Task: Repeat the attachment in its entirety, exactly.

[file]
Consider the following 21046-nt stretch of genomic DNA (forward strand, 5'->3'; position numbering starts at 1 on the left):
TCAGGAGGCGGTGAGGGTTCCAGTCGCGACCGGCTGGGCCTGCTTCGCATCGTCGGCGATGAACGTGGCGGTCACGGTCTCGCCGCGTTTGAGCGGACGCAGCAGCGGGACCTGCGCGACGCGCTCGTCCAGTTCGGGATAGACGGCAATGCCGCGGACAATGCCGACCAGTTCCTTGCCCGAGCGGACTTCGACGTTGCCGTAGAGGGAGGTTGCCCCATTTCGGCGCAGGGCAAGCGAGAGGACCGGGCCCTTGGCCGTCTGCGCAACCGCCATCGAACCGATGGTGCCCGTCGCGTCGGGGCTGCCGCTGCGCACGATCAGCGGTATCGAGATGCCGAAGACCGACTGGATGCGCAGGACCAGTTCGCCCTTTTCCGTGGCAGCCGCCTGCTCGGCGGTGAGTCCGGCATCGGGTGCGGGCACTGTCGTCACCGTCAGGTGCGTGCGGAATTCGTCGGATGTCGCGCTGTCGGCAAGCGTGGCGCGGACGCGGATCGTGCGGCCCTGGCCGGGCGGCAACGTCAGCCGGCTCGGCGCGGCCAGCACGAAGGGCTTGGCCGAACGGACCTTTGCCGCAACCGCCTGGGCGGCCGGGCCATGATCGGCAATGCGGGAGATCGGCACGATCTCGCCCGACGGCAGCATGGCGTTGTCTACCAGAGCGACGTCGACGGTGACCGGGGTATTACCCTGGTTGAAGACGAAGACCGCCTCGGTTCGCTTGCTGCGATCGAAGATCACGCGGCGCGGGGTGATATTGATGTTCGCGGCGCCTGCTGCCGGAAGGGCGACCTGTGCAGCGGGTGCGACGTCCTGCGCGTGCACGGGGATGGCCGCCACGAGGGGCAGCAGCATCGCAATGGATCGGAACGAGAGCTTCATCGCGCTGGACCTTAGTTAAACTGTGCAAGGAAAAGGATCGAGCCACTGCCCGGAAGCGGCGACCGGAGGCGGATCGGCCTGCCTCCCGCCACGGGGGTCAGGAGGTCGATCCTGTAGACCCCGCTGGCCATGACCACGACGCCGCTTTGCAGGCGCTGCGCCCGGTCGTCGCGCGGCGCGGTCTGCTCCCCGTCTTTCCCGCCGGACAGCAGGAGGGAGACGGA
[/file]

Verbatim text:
Consider the following 21046-nt stretch of genomic DNA (forward strand, 5'->3'; position numbering starts at 1 on the left):
TCAGGAGGCGGTGAGGGTTCCAGTCGCGACCGGCTGGGCCTGCTTCGCATCGTCGGCGATGAACGTGGCGGTCACGGTCTCGCCGCGTTTGAGCGGACGCAGCAGCGGGACCTGCGCGACGCGCTCGTCCAGTTCGGGATAGACGGCAATGCCGCGGACAATGCCGACCAGTTCCTTGCCCGAGCGGACTTCGACGTTGCCGTAGAGGGAGGTTGCCCCATTTCGGCGCAGGGCAAGCGAGAGGACCGGGCCCTTGGCCGTCTGCGCAACCGCCATCGAACCGATGGTGCCCGTCGCGTCGGGGCTGCCGCTGCGCACGATCAGCGGTATCGAGATGCCGAAGACCGACTGGATGCGCAGGACCAGTTCGCCCTTTTCCGTGGCAGCCGCCTGCTCGGCGGTGAGTCCGGCATCGGGTGCGGGCACTGTCGTCACCGTCAGGTGCGTGCGGAATTCGTCGGATGTCGCGCTGTCGGCAAGCGTGGCGCGGACGCGGATCGTGCGGCCCTGGCCGGGCGGCAACGTCAGCCGGCTCGGCGCGGCCAGCACGAAGGGCTTGGCCGAACGGACCTTTGCCGCAACCGCCTGGGCGGCCGGGCCATGATCGGCAATGCGGGAGATCGGCACGATCTCGCCCGACGGCAGCATGGCGTTGTCTACCAGAGCGACGTCGACGGTGACCGGGGTATTACCCTGGTTGAAGACGAAGACCGCCTCGGTTCGCTTGCTGCGATCGAAGATCACGCGGCGCGGGGTGATATTGATGTTCGCGGCGCCTGCTGCCGGAAGGGCGACCTGTGCAGCGGGTGCGACGTCCTGCGCGTGCACGGGGATGGCCGCCACGAGGGGCAGCAGCATCGCAATGGATCGGAACGAGAGCTTCATCGCGCTGGACCTTAGTTAAACTGTGCAAGGAAAAGGATCGAGCCACTGCCCGGAAGCGGCGACCGGAGGCGGATCGGCCTGCCTCCCGCCACGGGGGTCAGGAGGTCGATCCTGTAGACCCCGCTGGCCATGACCACGACGCCGCTTTGCAGGCGCTGCGCCCGGTCGTCGCGCGGCGCGGTCTGCTCCCCGTCTTTCCCGCCGGACAGCAGGAGGGAGACGGA